The settings of our flow-sorting protocol could even successfully detect an FS-CTC in a sample that contained only 1 CS-CTC. Notably, and despite the considerable technical differences between CellSearch and flow cytometry, the number of CTCs isolated with our protocol showed a very good correlation with the number of expected CTCs as originally determined by the CellSearch system. Only 2 of the 10 tested negative cartridges showed very low numbers of presumably false-positive FC-CTCs, which is surprising consider ing the lack of morphological control in flow cytometry. This low number of presumably false-positive FCCTCs is in concordance with the low number of nonaberrant CTCs (3.8%) observed upon aCGH.
During prolonged storage times of analyzed samples on the CellSearch cartridges, dye fluorescence intensities (DAPI, PE, APC) would be expected to decrease, which could substantially impact efficient identification of CTCs by flow cytometry. Although we did not perform a systematic analysis of this issue, we recommend an immediate further processing to avoid prolonged storage times, because we observed a weaker correlation between CS-CTC and FC-CTC numbers in samples stored for longer time periods (see online Supplemental Fig. 4B).
A different flow-sorting protocol for isolation of CellSearch CTCs was very recently described by Swennenhuis et al (15). For 10 tested clinical CellSearch samples of patients with lung cancer, the authors reported a markedly lower CTC detection rate (mean efficiency, 43% vs 102%; median efficiency, 41% vs 83%). This divergence in efficiency can be explained by several important differences between the 2 studies: (a) the FACS (fluorescence-activated cell sorting) instruments, (b) the gate settings, (c) the protocols used for transferring the cells from the cartridge without cell loss, and (d) potential differences in CK and CD45 expression on CTCs of breast and lung cancer, respectively.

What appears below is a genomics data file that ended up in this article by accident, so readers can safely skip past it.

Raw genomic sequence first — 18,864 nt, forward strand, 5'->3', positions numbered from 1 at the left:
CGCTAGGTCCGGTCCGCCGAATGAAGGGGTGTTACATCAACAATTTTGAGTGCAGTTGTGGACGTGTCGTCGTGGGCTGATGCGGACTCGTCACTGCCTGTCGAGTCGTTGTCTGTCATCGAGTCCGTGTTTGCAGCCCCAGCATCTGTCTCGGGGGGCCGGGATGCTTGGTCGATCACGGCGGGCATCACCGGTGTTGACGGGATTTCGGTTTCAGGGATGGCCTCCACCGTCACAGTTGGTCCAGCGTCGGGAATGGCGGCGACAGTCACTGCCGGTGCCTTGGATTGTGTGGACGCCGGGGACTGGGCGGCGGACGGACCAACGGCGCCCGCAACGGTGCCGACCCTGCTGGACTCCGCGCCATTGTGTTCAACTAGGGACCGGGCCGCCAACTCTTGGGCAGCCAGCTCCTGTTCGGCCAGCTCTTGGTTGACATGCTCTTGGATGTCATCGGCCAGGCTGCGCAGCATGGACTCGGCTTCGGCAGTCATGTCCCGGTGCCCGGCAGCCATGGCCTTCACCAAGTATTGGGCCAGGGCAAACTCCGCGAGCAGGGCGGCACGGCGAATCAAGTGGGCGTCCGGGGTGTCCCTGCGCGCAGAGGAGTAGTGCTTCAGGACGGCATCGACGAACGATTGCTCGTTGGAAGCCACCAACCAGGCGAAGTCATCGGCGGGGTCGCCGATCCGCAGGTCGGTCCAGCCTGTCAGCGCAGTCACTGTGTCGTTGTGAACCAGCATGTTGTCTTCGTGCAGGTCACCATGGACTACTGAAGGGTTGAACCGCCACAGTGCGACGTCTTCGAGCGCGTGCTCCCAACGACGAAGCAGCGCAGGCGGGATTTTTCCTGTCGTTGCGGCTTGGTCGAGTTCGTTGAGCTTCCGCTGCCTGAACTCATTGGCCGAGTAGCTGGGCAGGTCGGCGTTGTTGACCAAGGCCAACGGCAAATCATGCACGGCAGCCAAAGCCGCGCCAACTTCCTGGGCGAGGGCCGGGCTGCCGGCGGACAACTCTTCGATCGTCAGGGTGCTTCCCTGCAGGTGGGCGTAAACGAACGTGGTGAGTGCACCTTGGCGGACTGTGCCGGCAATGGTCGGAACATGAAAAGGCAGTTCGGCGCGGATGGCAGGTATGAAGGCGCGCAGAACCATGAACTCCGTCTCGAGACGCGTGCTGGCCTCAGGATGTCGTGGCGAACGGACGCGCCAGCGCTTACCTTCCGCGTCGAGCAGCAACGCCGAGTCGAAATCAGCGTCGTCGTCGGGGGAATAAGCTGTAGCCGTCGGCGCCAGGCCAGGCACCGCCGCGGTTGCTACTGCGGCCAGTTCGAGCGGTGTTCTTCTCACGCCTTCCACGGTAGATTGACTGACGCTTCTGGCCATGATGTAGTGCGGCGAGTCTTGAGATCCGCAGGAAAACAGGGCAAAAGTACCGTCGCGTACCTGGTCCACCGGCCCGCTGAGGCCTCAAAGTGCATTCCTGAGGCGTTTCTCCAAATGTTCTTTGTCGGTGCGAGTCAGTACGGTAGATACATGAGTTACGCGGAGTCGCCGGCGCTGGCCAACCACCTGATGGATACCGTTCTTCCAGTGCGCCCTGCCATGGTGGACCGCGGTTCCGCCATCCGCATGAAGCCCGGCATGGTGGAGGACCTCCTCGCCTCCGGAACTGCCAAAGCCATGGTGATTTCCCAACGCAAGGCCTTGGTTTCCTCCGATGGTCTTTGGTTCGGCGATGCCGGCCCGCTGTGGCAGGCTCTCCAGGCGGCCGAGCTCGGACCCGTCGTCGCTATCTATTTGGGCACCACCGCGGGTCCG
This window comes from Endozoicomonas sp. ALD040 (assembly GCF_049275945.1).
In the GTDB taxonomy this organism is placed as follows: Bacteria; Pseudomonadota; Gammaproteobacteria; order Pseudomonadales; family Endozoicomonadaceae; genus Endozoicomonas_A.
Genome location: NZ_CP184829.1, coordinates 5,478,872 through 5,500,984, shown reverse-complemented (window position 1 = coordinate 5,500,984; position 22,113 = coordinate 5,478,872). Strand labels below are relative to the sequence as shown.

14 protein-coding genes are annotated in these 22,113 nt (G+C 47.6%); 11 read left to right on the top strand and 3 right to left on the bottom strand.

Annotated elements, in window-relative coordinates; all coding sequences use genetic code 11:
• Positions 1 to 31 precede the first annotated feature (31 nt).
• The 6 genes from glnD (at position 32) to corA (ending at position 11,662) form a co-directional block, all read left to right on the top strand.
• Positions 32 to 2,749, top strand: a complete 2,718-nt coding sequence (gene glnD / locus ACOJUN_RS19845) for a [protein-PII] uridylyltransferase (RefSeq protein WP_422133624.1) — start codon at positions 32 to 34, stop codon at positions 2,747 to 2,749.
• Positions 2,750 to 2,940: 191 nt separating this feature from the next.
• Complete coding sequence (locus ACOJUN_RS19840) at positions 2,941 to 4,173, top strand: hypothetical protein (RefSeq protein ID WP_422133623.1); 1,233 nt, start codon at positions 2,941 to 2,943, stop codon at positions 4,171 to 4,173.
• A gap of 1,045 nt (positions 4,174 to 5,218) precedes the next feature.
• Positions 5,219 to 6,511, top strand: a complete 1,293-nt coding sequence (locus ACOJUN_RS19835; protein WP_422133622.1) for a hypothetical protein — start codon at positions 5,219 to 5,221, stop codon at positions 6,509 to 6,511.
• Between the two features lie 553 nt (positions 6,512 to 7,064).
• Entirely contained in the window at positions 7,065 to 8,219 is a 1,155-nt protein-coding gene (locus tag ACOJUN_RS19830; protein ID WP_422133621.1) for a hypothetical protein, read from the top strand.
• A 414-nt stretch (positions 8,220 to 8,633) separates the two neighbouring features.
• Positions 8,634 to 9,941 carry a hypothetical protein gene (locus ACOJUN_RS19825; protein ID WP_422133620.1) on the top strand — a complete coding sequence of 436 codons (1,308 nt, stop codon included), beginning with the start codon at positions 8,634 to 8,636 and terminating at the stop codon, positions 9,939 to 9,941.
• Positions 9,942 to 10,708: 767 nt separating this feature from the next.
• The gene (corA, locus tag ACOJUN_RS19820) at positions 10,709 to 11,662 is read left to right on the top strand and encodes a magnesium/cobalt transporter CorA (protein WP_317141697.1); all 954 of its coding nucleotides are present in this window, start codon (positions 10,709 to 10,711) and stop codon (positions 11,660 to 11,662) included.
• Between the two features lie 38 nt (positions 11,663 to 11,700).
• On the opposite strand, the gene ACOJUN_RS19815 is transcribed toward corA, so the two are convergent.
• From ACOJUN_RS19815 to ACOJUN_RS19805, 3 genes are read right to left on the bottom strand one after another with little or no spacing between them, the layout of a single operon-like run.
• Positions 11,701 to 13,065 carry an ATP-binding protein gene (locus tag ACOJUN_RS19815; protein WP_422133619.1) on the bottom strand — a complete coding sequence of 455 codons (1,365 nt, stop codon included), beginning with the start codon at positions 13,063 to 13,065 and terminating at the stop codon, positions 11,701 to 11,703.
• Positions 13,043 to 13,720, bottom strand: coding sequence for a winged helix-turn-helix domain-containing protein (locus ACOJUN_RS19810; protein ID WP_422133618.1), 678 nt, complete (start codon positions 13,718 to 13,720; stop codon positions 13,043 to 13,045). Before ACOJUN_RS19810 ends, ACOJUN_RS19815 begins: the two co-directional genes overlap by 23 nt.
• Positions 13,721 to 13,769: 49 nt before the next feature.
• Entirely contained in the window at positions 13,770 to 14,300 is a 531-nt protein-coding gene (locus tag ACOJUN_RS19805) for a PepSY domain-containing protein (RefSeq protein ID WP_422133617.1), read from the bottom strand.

Because we tested our approach in patients with metastatic breast cancer mainly with [greater than or equal to] 5 CTCs in 7.5 mL peripheral blood, we anticipated all marker-positive cells to be genetically highly aberrant. We therefore checked the success rate of our work flow using aCGH (16) to interrogate CNAs in flow-sorted single CTCs. We successfully amplified 72.9% of the sorted cells via WGA, and 65.1% met the quality criteria (16) required for high-resolution aCGH analyses (see online Supplemental Fig. 5, A and B). Interestingly, Peeters et al. (24) reported a similar WGA success rate, also using an adapter-linker PCR for spiked cancer cells isolated with the DEParray after CellSearch analysis.
Because longer cell fixation times and/or prolonged storage of cells might cause DNA fragmentation, which could be critical for WGAs based on digestion with a restriction enzyme and ligation of adapters (25, 26), we checked whether we could detect quality differences in the WGA products. Our results obtained from the 192 cells analyzed did not reveal any significant decrease of WGA quality on cells fixed and/or stored for longer times (see online Supplemental Fig. 5, C-E), possibly because of the special characteristics of the Veridex proprietary fixative reagent. However, if longer storage times become necessary, a systematic analysis to determine the longest possible storage period should be done.